One of Rasmussen's most important findings is that there is a "magic number" of individuals in a pack. In order for puppies to have a good chance of surviving, there must be at least five or six adults in a group. If a pack is smaller than that, losing one dog is like losing the thumb from your hand. Functioning becomes difficult.

Greg Rasmussen fits an African painted dog with a radio collar and takes a blood sample to check for disease.

Greg Rasmussen fits an African painted dog with a radio collar and takes a blood sample to check for disease.

© Painted Dog Project Zimbabwe

For this reason, Rasmussen and his coworkers focus their work on protecting the packs. Sometimes, he and his coworkers rescue injured dogs and nurse them back to health before returning them to their homes.

The researchers also put radio collars on many dogs, especially ones that live outside of national parks. The receivers show the scientists where the animals are.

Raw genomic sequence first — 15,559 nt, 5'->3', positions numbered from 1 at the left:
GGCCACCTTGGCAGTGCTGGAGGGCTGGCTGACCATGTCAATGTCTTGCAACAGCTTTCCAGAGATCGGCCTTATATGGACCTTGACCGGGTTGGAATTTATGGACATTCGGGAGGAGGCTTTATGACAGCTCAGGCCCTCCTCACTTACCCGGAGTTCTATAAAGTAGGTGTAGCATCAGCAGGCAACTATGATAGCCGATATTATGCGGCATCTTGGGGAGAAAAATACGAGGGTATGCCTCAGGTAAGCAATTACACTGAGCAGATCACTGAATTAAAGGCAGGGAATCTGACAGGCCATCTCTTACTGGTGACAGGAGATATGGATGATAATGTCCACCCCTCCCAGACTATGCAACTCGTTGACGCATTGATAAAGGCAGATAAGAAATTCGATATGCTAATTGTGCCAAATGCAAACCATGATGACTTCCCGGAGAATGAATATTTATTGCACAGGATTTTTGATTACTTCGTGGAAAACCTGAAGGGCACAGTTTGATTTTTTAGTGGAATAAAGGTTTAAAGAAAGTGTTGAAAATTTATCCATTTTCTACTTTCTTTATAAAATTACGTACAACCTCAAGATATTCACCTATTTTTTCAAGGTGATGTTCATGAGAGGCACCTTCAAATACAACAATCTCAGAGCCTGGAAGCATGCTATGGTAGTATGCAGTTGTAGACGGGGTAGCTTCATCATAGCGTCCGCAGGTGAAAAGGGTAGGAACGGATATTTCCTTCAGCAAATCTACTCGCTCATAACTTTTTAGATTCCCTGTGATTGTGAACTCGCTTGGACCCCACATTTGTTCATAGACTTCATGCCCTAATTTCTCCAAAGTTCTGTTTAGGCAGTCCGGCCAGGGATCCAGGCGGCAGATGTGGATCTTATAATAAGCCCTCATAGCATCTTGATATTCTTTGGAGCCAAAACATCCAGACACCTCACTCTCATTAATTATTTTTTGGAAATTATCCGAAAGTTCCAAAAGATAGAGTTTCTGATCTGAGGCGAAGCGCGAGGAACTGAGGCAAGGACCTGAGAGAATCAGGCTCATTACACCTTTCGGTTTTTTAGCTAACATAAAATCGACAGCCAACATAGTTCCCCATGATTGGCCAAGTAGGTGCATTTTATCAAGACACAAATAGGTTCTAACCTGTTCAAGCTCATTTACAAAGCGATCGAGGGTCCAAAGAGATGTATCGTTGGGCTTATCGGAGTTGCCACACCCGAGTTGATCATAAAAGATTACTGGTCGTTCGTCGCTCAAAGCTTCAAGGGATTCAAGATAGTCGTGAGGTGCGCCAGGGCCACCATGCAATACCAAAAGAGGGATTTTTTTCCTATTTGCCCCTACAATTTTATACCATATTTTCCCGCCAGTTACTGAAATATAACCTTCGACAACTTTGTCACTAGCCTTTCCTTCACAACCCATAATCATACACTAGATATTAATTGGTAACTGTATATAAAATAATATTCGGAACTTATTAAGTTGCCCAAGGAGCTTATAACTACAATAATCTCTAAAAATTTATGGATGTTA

Dog pictures

Painted dogs can be hard to spot in the wild. Alison Nicholls, an artist based in New York, is one of the lucky ones. After seeing the striking creatures in Africa, she started painting them. Now, she uses her art to aid conservation.

Artist Alison Nicholls sketches in the Makgadikgadi Salt Pans of Botswana.

Artist Alison Nicholls sketches in the Makgadikgadi Salt Pans of Botswana.

Courtesy of Alison Nicholls

"A lot of people who have been to my exhibitions say, 'Oh, I love that painting,'" she says. "Then, they want to know more about the species and the country."

When she sells dog paintings, Nicholls gives most of the profits to Rasmussen's Painted Dog Conservation Project. Next year, she hopes to get funding from the Worldwide Nature Artists Group to return to Zimbabwe to paint more dogs.

Titled

Titled "On the Trail," this pastel painting by wildlife artist Alison Nicholls shows three painted dogs in Africa's Kalahari Desert.

Courtesy of Alison Nicholls

With both art and science on their side, these animals may yet have a future in Africa.